Zelda Lord Of The Rings & The Service Desk: TOPdesk Spotlight Article

How did this article come about?

We’ve become very serious in the world of ITSM so when I heard the TOPdesk mission statement of better support and happier customers I was all ears. All too often, we focus on measurements, metrics and statistics, but if we don’t have happy customers what’s the point? One quick trip to TOPdesk towers in London followed and here’s what I learned:

TOPdesk 101

TOPdesk was founded by Frank Droogsma and Wolter Smit in 1992. It’s a privately owned company and TOPdesk version 1 was a command line service based on MS DOS. Today,  TOPdesk is a fully web based product with a regular update cycle and the organisation has gone from being based in a small student room to having offices across the world; everywhere from Manchester to Denmark.

TOPdesk is available as both on premise and SAAS solutions and is available with professional and enterprise level licence types. It can be used as a multi department tool, embracing the move to Enterprise Service Management and can be used from everything from IT support to HR and Marketing. TOPdesk has been deployed to over 50 countries and over 5,000 implementations and employs over 430 people across the globe; one third of these working in development.

The product is designed to be customer centric and was designed to integrate with other services including Active Directory, Novel, Bomgar and Skype. The tool can be used to align with the ITIL framework or more structured standards such as COBIT or ISO 20000.

The TOPdesk ethos is partners not suppliers – they’re all people who we work with. This was really apparent when I went to visit their office in central London; everyone was smiling, there were pictures of Link (the hero from the Zelda series) on the wall from a recent initiative to reduce the post it note / paper nightmare and there was beer ready for Friday post work drinks. From spending time with the team it became clear that people are at the centre of the TOPdesk ethos.

The TOPdesk Self Service Portal

When I asked to look at TOPdesk in more detail we started at the front line; the self service portal. Customers are greeted with a clear, portal with customisable tiles listing major service offerings such as hardware / software support. The right hand side of the screen contains broadcast messages such as ongoing Major Incidents.

Incidents can be logged as parent / child tickets and the fields are customisable so that users can expand, collapse or add their details to an on going Incident. This “I’m Affected” functionality works brilliantly for two reasons;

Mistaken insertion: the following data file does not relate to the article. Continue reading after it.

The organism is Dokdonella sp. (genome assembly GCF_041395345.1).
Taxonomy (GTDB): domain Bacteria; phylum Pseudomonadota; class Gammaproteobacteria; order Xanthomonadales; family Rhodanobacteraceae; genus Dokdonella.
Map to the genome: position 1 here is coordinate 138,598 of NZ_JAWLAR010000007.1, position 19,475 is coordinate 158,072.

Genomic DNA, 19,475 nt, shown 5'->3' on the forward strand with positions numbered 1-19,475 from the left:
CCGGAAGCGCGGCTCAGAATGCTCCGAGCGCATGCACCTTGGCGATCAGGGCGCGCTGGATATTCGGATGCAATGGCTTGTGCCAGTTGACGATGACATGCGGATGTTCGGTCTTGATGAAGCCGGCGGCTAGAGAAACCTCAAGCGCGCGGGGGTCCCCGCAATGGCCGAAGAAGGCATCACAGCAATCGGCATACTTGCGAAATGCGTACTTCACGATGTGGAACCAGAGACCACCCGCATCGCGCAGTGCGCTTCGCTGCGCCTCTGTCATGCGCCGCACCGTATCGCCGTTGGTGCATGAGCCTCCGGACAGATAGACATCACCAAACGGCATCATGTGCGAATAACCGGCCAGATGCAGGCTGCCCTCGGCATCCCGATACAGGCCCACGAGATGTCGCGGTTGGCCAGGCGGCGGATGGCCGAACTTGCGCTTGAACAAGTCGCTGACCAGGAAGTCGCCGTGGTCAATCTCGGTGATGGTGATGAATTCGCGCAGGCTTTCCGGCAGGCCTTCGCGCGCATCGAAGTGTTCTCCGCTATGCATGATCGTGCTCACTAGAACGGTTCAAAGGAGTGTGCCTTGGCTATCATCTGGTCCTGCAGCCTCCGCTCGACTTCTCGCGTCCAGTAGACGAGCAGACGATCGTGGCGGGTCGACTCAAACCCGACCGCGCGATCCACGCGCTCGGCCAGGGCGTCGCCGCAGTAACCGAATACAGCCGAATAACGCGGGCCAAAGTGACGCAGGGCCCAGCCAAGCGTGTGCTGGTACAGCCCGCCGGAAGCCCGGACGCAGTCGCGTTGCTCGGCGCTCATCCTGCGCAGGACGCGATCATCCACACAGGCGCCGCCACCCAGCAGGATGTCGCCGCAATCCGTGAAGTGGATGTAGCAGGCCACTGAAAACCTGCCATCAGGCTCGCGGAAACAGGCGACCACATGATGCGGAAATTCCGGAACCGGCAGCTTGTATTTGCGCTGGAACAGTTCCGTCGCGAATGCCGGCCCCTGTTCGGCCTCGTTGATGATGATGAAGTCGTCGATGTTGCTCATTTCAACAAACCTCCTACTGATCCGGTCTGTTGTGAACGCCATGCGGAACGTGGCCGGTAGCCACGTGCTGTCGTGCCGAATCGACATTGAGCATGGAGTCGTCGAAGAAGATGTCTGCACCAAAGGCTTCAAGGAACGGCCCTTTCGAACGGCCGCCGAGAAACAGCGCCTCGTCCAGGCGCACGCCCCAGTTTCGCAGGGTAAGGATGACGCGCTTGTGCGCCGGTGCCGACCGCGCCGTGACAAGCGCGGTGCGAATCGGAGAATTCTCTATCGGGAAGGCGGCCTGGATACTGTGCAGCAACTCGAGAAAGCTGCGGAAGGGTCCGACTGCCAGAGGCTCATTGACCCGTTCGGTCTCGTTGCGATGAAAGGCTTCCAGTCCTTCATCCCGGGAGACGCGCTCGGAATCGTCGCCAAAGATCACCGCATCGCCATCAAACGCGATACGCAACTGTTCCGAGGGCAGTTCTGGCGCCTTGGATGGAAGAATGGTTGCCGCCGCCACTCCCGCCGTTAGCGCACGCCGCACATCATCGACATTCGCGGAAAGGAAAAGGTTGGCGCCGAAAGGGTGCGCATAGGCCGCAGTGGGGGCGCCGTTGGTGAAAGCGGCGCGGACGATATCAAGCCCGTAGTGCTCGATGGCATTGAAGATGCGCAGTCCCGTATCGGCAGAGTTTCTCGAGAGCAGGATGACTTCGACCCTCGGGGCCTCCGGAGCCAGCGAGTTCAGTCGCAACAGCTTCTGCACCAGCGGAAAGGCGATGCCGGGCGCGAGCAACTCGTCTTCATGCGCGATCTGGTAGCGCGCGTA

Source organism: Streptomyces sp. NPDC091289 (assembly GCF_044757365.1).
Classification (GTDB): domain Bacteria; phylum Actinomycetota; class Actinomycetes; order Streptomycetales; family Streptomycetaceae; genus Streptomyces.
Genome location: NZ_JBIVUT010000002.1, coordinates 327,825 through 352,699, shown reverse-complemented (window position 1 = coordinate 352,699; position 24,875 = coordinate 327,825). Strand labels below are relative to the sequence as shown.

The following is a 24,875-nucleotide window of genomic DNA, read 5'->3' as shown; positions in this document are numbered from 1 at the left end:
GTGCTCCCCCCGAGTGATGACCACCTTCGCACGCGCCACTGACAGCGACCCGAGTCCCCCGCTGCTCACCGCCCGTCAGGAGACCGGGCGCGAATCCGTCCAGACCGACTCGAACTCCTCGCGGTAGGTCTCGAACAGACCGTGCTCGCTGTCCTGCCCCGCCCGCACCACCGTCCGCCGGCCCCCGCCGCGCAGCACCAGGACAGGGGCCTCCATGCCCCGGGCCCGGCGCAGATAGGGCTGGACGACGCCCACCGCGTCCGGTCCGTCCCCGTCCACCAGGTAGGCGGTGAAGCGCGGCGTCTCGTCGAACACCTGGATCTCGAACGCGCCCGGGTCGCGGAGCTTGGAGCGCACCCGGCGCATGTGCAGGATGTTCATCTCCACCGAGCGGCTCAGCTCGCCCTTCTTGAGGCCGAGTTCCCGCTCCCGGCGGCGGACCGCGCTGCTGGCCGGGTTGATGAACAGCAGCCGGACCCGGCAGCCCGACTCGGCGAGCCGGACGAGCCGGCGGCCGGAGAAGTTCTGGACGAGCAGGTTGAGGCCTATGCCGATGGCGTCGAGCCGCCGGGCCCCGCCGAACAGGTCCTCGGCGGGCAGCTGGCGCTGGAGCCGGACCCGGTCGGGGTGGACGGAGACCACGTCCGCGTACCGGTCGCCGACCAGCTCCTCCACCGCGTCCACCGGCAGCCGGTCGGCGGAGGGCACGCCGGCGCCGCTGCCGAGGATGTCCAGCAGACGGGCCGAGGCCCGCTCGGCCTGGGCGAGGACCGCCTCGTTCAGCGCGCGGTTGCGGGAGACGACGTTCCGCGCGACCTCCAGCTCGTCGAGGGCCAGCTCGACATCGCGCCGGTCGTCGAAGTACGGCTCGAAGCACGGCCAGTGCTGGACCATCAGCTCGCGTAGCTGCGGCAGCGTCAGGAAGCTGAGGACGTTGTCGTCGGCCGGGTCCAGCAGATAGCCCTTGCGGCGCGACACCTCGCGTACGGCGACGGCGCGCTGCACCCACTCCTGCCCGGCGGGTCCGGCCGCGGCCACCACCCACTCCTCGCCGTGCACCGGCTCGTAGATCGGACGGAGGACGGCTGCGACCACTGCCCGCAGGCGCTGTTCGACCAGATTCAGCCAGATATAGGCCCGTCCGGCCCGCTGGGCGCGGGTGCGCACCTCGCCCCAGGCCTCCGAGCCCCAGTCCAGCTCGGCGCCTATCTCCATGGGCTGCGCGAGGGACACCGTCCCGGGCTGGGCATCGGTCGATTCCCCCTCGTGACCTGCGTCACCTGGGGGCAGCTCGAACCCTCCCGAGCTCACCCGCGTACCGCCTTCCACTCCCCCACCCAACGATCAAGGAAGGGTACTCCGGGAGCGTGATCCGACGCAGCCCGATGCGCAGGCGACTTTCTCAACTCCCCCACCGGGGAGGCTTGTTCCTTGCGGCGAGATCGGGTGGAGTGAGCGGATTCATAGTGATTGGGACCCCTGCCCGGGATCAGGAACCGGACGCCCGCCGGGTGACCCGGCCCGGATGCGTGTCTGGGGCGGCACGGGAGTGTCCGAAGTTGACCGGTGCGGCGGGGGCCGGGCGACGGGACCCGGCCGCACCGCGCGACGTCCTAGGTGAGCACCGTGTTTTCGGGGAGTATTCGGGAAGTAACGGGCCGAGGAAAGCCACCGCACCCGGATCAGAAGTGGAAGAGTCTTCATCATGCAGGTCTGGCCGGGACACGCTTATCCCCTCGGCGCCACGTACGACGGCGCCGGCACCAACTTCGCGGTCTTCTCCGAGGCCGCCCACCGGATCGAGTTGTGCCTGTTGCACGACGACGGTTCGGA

1. It empowers the end user, they don’t need to ring the Service Desk, run a gauntlet of automated menus then be put on hold for ten minutes before being put through to a Service Desk analyst who logs their Incident; using Self Service means that they can log their own Incident in a process that takes mere seconds
  2. If the Service Desk is dealing with Major Incidents left right and centre, they’re not being hit with hundreds of calls with users wanting to report the same Incident

TOPdesk was designed with the shift left approach in mind; if you type in printer error into the dynamic, Google esque search bar that recognises spelling errors (handy if it’s first thing on a Monday morning and you’ve not had your first cup of coffee yet) you get a list of related services, Incidents and Service Requests. Not only that you get links to relevant information and pictures including step by step guide with pictures on how to solve simple issues such as paper jams or replacing ink cartridges.

In a move to support Enterprise Service Management; TOPdesk have used the Lord Of The Rings approach, one portal to rule them all. One example of this is TOPdesk can be used as a meeting room management system, taking care of booking meeting room and related assets such as projectors and lunch, to pushing the update to the Outlook / Exchange calendar. Search views can be customised and multiple views are available for difference services so you can send broadcast messages to particular sites or departments.

TOPdesk are continuing to expand globally with offices recently opening in Brazil, the US and Canada and are becoming well established in the ITSM sector. Their typical customer (if there is such a thing) tends to be the public sector; higher education and councils who are trying to do more with less. If you’re looking for a Service Desk tool designed to be easy and fun to use check them out!


  1. Culture ethos is partner rather than supplier; licence model designed to empower customers rather than restrict them
  2. Shared ITSM, one tool for all
  3. Modular solution, big bang doesn’t always work so this give customers the ability to build up the tool over time

Image Credit

About Vawns Murphy

Irish mum of 3. ITIL V2 Manager (red badge) and ITIL V3 Expert (purple badge). SDI Managers certificate. Further qualifications in COBIT, ISO 20000, SAM, PRINCE2 and Microsoft. Author of itSMF UK collateral on Service Transition, Software Asset Management, Problem Management & the "How to do CCRM" book. Reviewer for the Service Transition ITIL 3 2011 publication. When not being pelted with brightly coloured balls in name of ITIL, I am a senior ITSM analyst for Enterprise Opinions.
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